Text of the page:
I am curious about how the time bounds in power (t>=0+) and energy (t>=0) are developed in the natural response of RL and RC circuits. For the RL circuit, the natural response of the current is $$i(t)=I_0e^{-(R/L)t}=I_0e^{-t/\tau}, \, t\ge0$$ because there can be no instantaneous change in current to an inductor acting as a short-circuit when the inductor experiences a constant current for a long time. Because there is no voltage across the inductor initially, I see that the voltage is only bounded to time after the switch is opened since the voltage exactly at t=0 is indeterminate, $$v(t)=I_0Re^{-t/\tau}, \, t\ge0^+.$$ I am wondering why the power dissipated to resistive components then is bounded as $$p=I_0^2Re^{-2t/\tau}, t\ge0^+$$ whereas the energy delivered to resistive components is bounded as $$w=\int_0^\infty p\,dt = \int_0^\infty I_0^2 Re^{-2t/\tau}dt, \,t\ge0$$ in the basic circuit example where the inductor is suddenly removed from a current source and undergoes the natural response decay. In some way, I can see that the power should be bounded to the t=0+ side, if the voltage is not defined at t=0, however the power should be able to be derived with any of the equations, $$p=vi=v^2/R=i^2R$$ where I would think that I should be able to find the power with the last expression even at strictly t=0. Furthermore, I am most curious to know why the energy can be integrated from t>=0, if the power is only defined from t>=0+. If an definite integral gives the instantaneous rate of change between two bounds, I thought that the range of t should be only defined for t>=0+.

edit update: I think i(t) would be the current going through the resistor R branch, in the time interval t>=0 based on the picture that the text showed in Figure 7.3. The initial current in the circuit is the source current short-circuited through the inductor branch and is explained as, $$I_s=i(0^-)=i(0^+)=I_0, \, t<0$$ which is the current running through inductor that was acting like a short circuit right until the current source is removed, and so in the resistor branch, $$i(t)=i(0)e^{-t/\tau}=I_0e^{-t/\tau}, \, t\ge0$$ $$i(t)=0, \, t<0$$.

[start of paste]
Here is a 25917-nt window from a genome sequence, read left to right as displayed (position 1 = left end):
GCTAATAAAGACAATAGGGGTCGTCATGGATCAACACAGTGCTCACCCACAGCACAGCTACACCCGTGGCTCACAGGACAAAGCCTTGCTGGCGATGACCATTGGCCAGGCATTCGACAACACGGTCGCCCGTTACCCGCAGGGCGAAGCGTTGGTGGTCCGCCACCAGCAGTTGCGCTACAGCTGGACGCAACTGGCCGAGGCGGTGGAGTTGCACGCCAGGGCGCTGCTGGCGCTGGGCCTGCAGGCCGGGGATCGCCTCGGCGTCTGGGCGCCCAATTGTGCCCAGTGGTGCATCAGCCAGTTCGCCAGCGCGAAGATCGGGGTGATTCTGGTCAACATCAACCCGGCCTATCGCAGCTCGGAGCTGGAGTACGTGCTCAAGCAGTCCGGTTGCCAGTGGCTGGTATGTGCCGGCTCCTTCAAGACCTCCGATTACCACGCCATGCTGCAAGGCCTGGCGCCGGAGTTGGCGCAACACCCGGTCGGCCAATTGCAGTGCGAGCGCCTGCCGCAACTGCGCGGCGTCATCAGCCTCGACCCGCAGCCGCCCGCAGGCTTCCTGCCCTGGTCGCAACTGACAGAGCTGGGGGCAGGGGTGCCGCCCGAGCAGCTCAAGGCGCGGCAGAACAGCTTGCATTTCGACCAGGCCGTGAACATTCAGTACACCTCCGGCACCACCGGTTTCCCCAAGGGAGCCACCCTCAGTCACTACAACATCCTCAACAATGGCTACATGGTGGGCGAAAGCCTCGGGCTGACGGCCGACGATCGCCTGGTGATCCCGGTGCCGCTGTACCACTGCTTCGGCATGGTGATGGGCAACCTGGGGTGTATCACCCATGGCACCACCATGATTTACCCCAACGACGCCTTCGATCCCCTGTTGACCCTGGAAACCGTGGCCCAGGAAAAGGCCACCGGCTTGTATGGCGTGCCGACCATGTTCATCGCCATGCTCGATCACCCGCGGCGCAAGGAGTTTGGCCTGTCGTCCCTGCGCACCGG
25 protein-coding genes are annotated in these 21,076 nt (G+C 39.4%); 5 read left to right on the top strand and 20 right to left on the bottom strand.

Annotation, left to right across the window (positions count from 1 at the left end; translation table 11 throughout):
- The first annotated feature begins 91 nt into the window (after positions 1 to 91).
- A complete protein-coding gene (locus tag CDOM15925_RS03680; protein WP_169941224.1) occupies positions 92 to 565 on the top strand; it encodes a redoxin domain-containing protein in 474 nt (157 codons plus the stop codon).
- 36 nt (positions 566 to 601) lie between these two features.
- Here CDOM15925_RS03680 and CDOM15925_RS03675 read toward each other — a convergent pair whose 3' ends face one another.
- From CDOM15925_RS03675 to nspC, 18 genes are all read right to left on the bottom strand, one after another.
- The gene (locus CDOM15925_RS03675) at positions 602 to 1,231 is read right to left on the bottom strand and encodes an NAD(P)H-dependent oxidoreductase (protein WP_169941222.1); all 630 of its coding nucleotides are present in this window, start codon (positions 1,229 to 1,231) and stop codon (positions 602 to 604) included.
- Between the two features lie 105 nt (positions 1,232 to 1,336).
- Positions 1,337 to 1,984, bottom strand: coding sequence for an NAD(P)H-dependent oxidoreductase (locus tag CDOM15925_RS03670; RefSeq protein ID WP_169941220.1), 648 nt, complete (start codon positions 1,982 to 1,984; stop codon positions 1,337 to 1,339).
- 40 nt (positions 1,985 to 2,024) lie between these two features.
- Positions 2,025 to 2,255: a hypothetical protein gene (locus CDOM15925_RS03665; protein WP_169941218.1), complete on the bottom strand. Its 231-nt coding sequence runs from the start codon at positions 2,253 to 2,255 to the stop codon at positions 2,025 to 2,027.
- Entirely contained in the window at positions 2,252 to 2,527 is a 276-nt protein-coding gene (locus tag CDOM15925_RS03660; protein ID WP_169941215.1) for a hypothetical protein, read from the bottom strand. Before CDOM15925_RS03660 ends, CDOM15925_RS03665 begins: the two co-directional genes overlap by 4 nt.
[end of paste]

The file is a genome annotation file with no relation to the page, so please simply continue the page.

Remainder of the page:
An RL circuit

better arranged equations in question

  • \$\begingroup\$ there can be no instantaneous change in current to an inductor under any circumstances. Please explain what i(t) and \$I_0\$ are representing. \$\endgroup\$
    – Andy aka
    Commented Oct 28, 2023 at 20:03

1 Answer 1


If we assume that the writer of Fig 7.3 is serious, he has actually said that the switch has stopped conducting when the time is exactly =0. There's no last moment of time when the switch conducted, but the first non-conducting moment is t=0. That's said in the validity range of formula i(t). That may be cumbersome, but it really is printed there. And in math it's perfectly valid.

If the last conductive state of the switch occurred at t=0 the validity range of the given formulas should be t>0.

But the writer has lost his confidence and taken a half step back. He has introduced something really obscure: the number 0+. I guess he has in that phase thought the positive t which is closest the zero. That's nonsense, such number is non-existent in math. It could exist in some digital system where time is measured as finite steps.

The formulas are valid when 0+ is changed to 0.

  • \$\begingroup\$ Do you mean for i(t), v(t), p(t), w(t) for all being in the t>0 range and not t>=0? \$\endgroup\$
    – shinyleaf
    Commented Oct 29, 2023 at 4:24
  • 1
    \$\begingroup\$ @shinyleaf i(t) and w(t) are already OK. remove 0+ from the validity range of v(t) and p(t). Let their validity ranges also be "t greater than or equal with zero". The 0+ is meaningless. The first line (that's i(t)) has nailed that the switch is in off-state at t=0 and after it. \$\endgroup\$
    – oneprivate
    Commented Oct 29, 2023 at 5:34

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